Mission 2: Satellite Testing and Payload Integration

Mission 2: Satellite Testing and Payload Integration
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Contributors (2)
DL
Published
Sep 23, 2019

In this Mission, we will put our designs to the test. Designing small spacecrafts for space environments requires rigorous on-earth testing, leading to many cycles of iteration. We’ll learn how to mimic some of these testing strategies, as well as integrate our payload into the cubesats. We’ll also learn how to use the raspberry pi hardware for taking images.

Example Payloads

<p>There are different payloads you can use. Example payloads include art materials, micro:bits, and Raspberry Pi micro-controllers wired to small cameras.</p>

There are different payloads you can use. Example payloads include art materials, micro:bits, and Raspberry Pi micro-controllers wired to small cameras.

Space Art

Space art requires no technology to collect data. This payload is inspired by the work of a MIT Media Lab researcher. Patrons can put any marking tool (oil pastels, paint, etc.), and notice what marks are created while the payload is in the air.

<p>Space art setup at a drop-in workshop.</p>

Space art setup at a drop-in workshop.

If you’d like, download the instructional poster here:

Some example art made from our playtests:

<p>View of the payload before launch…</p>

View of the payload before launch…

<p>Payload of marbles, cotton balls, rubber bands, and paint post-launch!</p>

Payload of marbles, cotton balls, rubber bands, and paint post-launch!

<p>Space art created by only vertical movement of the payload. </p>

Space art created by only vertical movement of the payload.

<p>Space art created by only horizontal movement of the payload. </p>

Space art created by only horizontal movement of the payload.

<p>Space art created by both vertical and horizontal movement of the payload. </p>

Space art created by both vertical and horizontal movement of the payload.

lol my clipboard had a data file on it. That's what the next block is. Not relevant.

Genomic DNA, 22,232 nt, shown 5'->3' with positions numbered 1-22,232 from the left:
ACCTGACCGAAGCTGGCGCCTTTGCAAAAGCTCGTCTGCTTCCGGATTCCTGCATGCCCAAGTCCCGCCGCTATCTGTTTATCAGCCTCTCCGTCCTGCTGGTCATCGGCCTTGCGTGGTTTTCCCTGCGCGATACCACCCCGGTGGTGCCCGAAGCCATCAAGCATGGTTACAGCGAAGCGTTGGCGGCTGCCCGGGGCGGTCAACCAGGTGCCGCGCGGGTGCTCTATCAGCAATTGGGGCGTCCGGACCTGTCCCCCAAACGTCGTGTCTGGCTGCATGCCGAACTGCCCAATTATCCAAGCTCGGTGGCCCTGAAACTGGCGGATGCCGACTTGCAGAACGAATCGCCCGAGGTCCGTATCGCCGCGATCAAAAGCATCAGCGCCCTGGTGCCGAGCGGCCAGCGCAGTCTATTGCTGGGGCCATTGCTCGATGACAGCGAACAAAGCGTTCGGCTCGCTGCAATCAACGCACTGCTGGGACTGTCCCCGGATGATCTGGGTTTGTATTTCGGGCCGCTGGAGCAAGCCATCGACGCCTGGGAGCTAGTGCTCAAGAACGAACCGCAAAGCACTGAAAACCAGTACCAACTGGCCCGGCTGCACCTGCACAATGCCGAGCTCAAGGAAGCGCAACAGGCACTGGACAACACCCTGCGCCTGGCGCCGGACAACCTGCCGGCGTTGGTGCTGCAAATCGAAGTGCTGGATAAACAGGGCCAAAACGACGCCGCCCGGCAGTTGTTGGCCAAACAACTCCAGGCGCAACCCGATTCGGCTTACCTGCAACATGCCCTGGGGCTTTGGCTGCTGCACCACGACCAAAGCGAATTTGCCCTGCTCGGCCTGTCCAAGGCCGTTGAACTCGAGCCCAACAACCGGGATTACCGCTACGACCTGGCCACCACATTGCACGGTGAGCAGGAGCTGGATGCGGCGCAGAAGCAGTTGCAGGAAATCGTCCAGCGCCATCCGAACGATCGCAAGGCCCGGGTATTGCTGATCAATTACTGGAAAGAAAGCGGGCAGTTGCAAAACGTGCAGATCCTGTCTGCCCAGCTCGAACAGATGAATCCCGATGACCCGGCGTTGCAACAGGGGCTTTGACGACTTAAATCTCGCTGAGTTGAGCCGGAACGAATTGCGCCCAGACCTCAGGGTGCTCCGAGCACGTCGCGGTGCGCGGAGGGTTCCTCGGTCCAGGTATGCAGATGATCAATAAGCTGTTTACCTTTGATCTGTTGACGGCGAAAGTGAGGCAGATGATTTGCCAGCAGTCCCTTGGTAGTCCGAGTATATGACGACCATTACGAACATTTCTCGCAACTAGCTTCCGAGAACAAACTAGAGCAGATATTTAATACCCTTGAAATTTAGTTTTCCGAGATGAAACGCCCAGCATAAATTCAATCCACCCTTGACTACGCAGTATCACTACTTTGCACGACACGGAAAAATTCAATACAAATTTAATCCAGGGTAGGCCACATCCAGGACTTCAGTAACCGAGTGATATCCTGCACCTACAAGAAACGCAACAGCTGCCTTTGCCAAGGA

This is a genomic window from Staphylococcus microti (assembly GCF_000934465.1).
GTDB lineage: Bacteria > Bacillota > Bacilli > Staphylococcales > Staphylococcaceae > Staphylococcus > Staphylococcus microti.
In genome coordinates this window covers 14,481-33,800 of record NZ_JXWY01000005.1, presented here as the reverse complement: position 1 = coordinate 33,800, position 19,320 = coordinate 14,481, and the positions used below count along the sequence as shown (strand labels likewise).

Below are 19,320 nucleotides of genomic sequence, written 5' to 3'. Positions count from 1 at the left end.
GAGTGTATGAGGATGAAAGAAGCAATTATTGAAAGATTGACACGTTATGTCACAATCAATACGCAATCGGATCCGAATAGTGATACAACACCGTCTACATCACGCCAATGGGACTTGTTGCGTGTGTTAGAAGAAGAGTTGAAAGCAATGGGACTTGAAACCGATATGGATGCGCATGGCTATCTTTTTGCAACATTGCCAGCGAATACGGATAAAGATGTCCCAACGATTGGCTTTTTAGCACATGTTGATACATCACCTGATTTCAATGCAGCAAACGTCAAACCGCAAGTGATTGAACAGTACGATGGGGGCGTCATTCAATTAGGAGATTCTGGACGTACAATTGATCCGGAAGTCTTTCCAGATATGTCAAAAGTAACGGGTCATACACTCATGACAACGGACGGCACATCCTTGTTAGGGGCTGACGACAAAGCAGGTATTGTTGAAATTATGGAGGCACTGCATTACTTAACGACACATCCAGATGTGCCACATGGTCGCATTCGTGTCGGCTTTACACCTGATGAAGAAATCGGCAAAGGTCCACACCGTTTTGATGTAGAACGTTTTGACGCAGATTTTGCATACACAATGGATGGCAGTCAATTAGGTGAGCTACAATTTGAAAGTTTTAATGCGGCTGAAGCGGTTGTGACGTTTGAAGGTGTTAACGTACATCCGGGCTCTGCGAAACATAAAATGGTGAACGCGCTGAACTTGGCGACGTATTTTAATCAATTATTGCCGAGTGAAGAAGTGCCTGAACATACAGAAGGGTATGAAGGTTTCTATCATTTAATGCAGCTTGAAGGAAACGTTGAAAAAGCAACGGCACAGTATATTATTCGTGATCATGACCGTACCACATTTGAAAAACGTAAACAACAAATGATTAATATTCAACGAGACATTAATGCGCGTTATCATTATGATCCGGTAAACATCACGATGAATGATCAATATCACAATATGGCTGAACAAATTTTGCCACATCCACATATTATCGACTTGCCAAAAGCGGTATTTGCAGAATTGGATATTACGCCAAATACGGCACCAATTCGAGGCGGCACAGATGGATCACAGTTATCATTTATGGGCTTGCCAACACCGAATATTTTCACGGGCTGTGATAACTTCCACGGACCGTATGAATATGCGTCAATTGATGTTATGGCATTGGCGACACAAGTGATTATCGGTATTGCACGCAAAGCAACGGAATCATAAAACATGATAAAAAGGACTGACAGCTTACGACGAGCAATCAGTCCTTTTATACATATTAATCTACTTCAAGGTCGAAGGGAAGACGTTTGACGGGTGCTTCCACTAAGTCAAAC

micro:bit + Scratch

You can also use a micro:bit as the payload, and use Scratch to collect and show data. There are a couple of ways the micro:bit can send data to Scratch (get started here: https://scratch.mit.edu/microbit). We got creative with ours, by having Scratch draw out a path of an astronaut using the micro:bit’s tilt data:

<p>Drawing a path in Scratch from micro:bit data</p>

Drawing a path in Scratch from micro:bit data

Scratch code for the project here: https://scratch.mit.edu/projects/320744821/

This is something we’d like to keep playing with, so let us know if you use micro:bit and Scratch (and share us your code)!

Raspberry Pi + Cam

We also use Public Lab’s Infragram Pi-camera. All the information you will need is on their website: https://publiclab.org/wiki/raspberry-pi-infragram.

<p>Infragram photo from a balloon launch workshop at MIT.</p>

Infragram photo from a balloon launch workshop at MIT.

Note: Something we’ve run into while having multiple pi-cameras is that each camera has the same wifi name (00-PiCam). This means that cameras might reconnect to different computers randomly. This is something the Public Lab community and we are working on! Stay tuned…

…And Beyond!

We’re curious to play with more payloads, whether it be different sensors (e.g. air quality), or different boards (e.g., Arduino). Please share with us if you try something else!

Satellite Testing

Testing of patrons’ cube satellites can happen both during Mission 1 and Mission 2, as people iterate through multiple designs.

<p>Some example tests include a weight test, a drop test, and a structural integrity test</p>

Some example tests include a weight test, a drop test, and a structural integrity test

We used a variety of tools to test cube satellites in our workshops: scales, rulers, books for weights, a shake machine, etc. We will set up tests around the space so they are always available for patrons to try throughout the workshop.

<p>A patron doing a shake test with their cube satellite.</p>

A patron doing a shake test with their cube satellite.

Create your own tests with your patrons depending on what they are interested in!

Example Schedule + Materials:

For a 90 minute session:

10 minutes - Settling in

  • Let teams find their cube satellites and continue working on them.

10 minutes - Check-in with each team, + talk about the day’s plan while other teams continue to build + test

  • Show + explain the available satellite testing stations

  • Show + explain the different payload options -> have multiple examples of each to share

60 minutes - Open build and test time

  • facilitators walking around to help prepare payloads, answer questions.

  • teams should be ready for lift off by end of the session

10 minutes - Coming back together, share out, and talking about next session

  • sharing logistics about launch day

Materials:

  • more building materials

  • scissors, box cutters

  • stations for satellite testing around the space (scale, heavy books/weights, etc.)

  • example payloads for people to reference (pi-cam, etc.)

  • computers for payload programming (Chromebooks OK for pi-cam, but not for micro:bit + Scratch)

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